This sacred Synod greets with joy the first of these two facts, as among the signs of the times. With sorrow, however, it denounces the other fact, as only to be deplored. The Synod exhorts Catholics, and it directs a plea to all men, most carefully to consider how greatly necessary religious freedom is, especially in the present condition of the human family.

All nations are coming into even closer unity. Men of different cultures and religions are being brought together in closer relationships. There is a growing consciousness of the personal responsibility that weighs upon every man. All this is evident.

Consequently, in order that relationships of peace and harmony may be established and maintained within the whole of mankind, it is necessary that religious freedom be everywhere provided with an effective constitutional guarantee, and that respect be shown for the high duty and right of man freely to lead his religious life in society.

Declaration on Religious Liberty (Dignitatis Humanae), no. 15 December 7, 1965

Reflection for Day Fourteen

In concluding its Declaration of Religious Freedom, the Council rejoices in the fact that religious freedom has been enshrined in the constitutions of many countries as well as in international statements. How- ever, the Council Fathers are well aware that religious freedom is not guaranteed merely when it is stated on a piece of paper. It must be exercised by a living body of people. Moreover, there are actual governments that act against religious communities, sometime in the name of religion. The Council Fathers find such situations appalling and ask that Catholics and all people of goodwill work to rectify this injustice.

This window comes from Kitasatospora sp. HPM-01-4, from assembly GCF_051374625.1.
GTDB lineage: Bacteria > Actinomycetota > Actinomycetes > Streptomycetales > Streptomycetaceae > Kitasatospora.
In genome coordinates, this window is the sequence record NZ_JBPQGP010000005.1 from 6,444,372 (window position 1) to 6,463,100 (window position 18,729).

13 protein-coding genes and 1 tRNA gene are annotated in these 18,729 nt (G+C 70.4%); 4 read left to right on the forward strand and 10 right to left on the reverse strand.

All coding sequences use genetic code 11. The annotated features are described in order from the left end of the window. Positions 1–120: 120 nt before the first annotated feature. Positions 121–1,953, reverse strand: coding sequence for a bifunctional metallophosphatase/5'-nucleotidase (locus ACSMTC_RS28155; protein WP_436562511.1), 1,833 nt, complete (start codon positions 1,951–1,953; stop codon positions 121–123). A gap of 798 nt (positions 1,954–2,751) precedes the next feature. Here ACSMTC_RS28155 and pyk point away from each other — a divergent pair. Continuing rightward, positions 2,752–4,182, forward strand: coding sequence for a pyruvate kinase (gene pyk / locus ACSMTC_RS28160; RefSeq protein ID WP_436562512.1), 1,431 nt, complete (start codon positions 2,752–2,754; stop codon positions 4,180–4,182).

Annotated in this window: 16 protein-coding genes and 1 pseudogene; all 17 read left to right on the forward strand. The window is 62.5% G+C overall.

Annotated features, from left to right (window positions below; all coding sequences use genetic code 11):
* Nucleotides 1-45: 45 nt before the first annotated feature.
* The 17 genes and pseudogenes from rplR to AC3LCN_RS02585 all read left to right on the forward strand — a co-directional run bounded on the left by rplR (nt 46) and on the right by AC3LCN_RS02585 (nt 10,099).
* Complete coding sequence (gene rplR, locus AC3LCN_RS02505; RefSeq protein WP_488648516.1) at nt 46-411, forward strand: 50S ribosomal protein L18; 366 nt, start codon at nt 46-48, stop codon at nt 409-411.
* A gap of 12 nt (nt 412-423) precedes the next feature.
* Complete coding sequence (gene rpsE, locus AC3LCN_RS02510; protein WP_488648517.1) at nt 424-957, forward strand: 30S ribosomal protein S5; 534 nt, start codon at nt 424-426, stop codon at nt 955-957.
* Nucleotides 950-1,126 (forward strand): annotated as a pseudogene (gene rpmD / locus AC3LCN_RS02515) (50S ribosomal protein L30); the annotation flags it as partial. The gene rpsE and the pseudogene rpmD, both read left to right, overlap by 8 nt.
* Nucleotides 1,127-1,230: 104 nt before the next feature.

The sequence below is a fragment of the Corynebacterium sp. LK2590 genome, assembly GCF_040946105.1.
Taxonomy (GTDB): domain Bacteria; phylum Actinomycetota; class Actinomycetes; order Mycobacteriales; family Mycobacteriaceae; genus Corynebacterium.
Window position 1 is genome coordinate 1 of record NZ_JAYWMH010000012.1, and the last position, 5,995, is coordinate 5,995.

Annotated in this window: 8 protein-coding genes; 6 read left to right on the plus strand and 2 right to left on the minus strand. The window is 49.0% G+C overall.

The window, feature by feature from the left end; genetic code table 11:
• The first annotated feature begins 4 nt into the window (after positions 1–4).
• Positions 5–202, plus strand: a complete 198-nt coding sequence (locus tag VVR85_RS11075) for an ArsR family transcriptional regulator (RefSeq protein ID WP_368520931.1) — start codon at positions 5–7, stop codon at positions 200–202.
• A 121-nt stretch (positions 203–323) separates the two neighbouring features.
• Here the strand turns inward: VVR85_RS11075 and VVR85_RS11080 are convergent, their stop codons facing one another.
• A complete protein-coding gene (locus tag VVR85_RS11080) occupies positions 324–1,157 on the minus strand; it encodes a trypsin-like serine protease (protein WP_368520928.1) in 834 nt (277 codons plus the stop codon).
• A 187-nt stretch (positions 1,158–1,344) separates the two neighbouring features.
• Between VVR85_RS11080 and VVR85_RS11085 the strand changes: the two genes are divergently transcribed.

Since the Vatican Council, has religious freedom improved or deteriorated throughout the world? What is the relationship between growing religious diversity, as well as growing interactions among people of different faiths, and religious liberty?

Source: http://www.usccb.org/issues-and-action/religious-liberty/fortnight-for-freedom/upload/Fortnight-Reflections-pref-statement.pdf

Posted in Uncategorized | Tagged , , , | Leave a comment

Reflections for the Fortnight for Freedom – Day 13 July 3, 2012

In turn, where the principle of religious freedom is not only proclaimed in words or simply incorporated in law but also given sincere and practical application, there the Church succeeds in achieving a stable situation of right as well as of fact and the independence which is necessary for the fulfillment of her divine mission. This independence is precisely what the authorities of the Church claim in society.
At the same time, the Christian faithful, in common with all other men, possess the civil right not to be hindered in leading their lives in accordance with their conscience.

Therefore, a harmony exists between the freedom of the Church and the religious freedom which is to be recognized as the right of all men and communities and sanctioned by constitutional law.

Declaration on Religious Liberty (Dignitatis Humanae), no. 13 December 7, 1965

Reflection for Day Thirteen

While insisting upon the religious freedom of the Church, the Council Fathers do not wish to give the impression that in some manner the Catholic Church is special when it comes to religious liberty. Thus, the Council first states above that where the principle
of religious liberty is present, the Church is able to peaceably fulfill her divine mission. It is this amicable relationship between herself and civil authorities that the Church always wishes to pursue and ensure.

In the light of this, the Church also champions the religious and civil rights of all so that all people can live “their lives in accordance with their conscience.” In this way there is no conflict with what the Church demands for herself and what she demands for others—the freedom to follow one’s conscience in matters religious. This religious freedom for all is what the Council once more believes should be acknowledged and sanctioned within the constitutional law of countries.

In the United States, religious freedom is protected in the Constitution, as the Council desires. Are those constitutional protections enough? Are they growing stronger or weaker in our society today? What else, apart from the law, can strengthen or weaken religious liberty? What should Catholics do to defend and foster religious liberty in America today? What have Catholics done in the past when religious liberty was threatened?

Source: http://www.usccb.org/issues-and-action/religious-liberty/fortnight-for-freedom/upload/Fortnight-Reflections-pref-statement.pdf

Posted in Uncategorized | Tagged , , , | Leave a comment